The University of Maryland is quick to extol the success of its diversity programs whenever significant events occur on campus (such as the recent death of Lt. Richard Collins) or whenever its commitment to diversity is challenged, but it is unwilling to provide direct funding to support the CSS program upon which the University of Maryland’s professed accomplishments in diversity are based. If the University of Maryland would provide direct funding to support the program, its benefits could be offered to a wider range of students who, as minority undergraduates at the University of Maryland, need all the help and support they can get. Therefore, I have a few questions for President Loh: Why after ten years of repeated requests is the University of Maryland unwilling to provide direct funding to support the CSS program whose results are not speculative but based on objective facts and proven results? Why must I, as a parent of a University of Maryland minority undergraduate student, pay an additional stipend for my child to receive the benefits the CSS program provides because the University of Maryland is unwilling to allocate budget dollars to support it?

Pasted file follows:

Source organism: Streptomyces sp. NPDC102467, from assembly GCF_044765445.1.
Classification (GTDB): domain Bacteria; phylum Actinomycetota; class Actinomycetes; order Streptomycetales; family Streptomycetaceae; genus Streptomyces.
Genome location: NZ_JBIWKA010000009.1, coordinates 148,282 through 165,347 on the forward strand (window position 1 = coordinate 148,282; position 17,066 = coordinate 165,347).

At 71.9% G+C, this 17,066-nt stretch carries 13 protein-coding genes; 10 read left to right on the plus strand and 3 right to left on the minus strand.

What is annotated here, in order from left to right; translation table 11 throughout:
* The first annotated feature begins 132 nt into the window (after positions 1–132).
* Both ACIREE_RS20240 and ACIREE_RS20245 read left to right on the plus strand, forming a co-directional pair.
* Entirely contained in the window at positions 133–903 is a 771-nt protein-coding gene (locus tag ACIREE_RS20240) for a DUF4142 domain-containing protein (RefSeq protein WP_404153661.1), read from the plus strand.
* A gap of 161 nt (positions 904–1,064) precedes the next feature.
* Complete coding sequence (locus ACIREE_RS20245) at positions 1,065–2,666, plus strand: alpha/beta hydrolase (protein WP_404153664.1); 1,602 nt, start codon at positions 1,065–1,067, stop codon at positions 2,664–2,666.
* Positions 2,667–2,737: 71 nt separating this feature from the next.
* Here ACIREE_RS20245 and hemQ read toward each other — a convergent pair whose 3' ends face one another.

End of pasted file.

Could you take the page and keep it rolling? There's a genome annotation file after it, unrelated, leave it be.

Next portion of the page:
I am a Maryland taxpayer as well. Why are my tax dollars not being used to support these types of beneficial, proven programs at the University of Maryland? Is there another program at the University of Maryland which, like the CSS program, can boast a retention rate that exceeds 90-plus percent on an annual basis (which far exceeds schoolwide retention rates for whites, African-Americans and Hispanics), can confirm that more than 50 percent of the program participants maintain a cumulative 3.0 GPA or above, and generated a graduate who was one of only two UMD graduates ever to be awarded the prestigious Gates Cambridge Scholarship — all without receiving any dedicated funding from the University of Maryland? Why, when the University of Maryland conducts multi-billion-dollar fundraising campaigns, aren’t any of those dollars allocated to support the CSS program? Is that accurately indicative of the University of Maryland’s alleged “commitment to black student enrollment, success?”